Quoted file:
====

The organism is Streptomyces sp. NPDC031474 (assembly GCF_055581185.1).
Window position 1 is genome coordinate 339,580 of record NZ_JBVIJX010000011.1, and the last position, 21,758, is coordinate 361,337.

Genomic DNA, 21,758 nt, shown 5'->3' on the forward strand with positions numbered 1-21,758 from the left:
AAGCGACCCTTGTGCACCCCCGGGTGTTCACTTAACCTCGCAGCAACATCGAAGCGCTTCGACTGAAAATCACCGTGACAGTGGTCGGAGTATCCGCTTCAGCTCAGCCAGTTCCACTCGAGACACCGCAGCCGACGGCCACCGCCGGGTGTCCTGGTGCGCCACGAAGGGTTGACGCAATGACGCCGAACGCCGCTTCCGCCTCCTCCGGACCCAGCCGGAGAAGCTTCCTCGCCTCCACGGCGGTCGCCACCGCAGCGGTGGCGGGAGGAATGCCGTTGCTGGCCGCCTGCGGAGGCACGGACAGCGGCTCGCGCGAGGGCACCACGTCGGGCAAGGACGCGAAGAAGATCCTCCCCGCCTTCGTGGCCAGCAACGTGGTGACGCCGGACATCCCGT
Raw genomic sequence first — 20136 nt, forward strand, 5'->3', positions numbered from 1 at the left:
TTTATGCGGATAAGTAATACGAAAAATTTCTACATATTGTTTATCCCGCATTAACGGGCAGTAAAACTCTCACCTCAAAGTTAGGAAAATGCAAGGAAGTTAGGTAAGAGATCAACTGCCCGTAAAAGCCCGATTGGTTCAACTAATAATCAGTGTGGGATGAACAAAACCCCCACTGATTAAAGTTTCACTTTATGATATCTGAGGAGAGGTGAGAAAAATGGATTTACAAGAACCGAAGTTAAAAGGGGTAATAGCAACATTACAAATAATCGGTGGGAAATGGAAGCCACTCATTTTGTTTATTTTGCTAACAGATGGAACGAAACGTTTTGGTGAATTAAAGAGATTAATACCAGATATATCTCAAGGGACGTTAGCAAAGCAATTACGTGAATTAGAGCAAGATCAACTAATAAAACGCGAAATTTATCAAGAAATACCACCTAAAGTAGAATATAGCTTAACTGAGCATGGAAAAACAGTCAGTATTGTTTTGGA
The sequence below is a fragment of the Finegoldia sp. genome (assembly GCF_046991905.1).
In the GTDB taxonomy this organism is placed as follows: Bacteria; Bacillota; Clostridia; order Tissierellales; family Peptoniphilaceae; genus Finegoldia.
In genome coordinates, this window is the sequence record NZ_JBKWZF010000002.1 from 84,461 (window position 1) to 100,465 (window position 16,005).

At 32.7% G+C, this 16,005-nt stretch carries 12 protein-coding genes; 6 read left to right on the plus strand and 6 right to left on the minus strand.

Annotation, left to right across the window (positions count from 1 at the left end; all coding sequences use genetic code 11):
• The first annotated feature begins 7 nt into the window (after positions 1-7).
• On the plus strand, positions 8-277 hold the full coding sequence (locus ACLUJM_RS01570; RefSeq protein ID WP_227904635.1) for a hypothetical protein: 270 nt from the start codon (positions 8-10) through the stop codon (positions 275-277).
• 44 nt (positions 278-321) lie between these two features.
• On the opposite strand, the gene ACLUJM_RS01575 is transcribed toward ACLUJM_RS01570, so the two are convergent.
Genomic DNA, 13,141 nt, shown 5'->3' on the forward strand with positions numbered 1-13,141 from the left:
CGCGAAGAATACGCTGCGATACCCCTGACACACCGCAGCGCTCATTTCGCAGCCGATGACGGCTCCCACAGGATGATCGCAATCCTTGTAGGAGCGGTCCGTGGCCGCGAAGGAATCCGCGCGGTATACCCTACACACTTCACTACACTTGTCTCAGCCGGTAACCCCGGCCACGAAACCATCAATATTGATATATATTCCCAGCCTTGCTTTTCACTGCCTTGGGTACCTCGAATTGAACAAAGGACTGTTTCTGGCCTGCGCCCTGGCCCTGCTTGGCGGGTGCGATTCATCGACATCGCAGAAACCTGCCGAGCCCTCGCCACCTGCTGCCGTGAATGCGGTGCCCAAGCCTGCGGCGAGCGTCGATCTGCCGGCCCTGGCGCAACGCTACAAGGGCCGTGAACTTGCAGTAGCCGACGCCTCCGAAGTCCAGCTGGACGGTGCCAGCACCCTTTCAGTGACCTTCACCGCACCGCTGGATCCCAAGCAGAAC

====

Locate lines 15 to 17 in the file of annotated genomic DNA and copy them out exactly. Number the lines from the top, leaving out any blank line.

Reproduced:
• On the opposite strand, the gene ACLUJM_RS01575 is transcribed toward ACLUJM_RS01570, so the two are convergent.
Genomic DNA, 13,141 nt, shown 5'->3' on the forward strand with positions numbered 1-13,141 from the left:
CGCGAAGAATACGCTGCGATACCCCTGACACACCGCAGCGCTCATTTCGCAGCCGATGACGGCTCCCACAGGATGATCGCAATCCTTGTAGGAGCGGTCCGTGGCCGCGAAGGAATCCGCGCGGTATACCCTACACACTTCACTACACTTGTCTCAGCCGGTAACCCCGGCCACGAAACCATCAATATTGATATATATTCCCAGCCTTGCTTTTCACTGCCTTGGGTACCTCGAATTGAACAAAGGACTGTTTCTGGCCTGCGCCCTGGCCCTGCTTGGCGGGTGCGATTCATCGACATCGCAGAAACCTGCCGAGCCCTCGCCACCTGCTGCCGTGAATGCGGTGCCCAAGCCTGCGGCGAGCGTCGATCTGCCGGCCCTGGCGCAACGCTACAAGGGCCGTGAACTTGCAGTAGCCGACGCCTCCGAAGTCCAGCTGGACGGTGCCAGCACCCTTTCAGTGACCTTCACCGCACCGCTGGATCCCAAGCAGAAC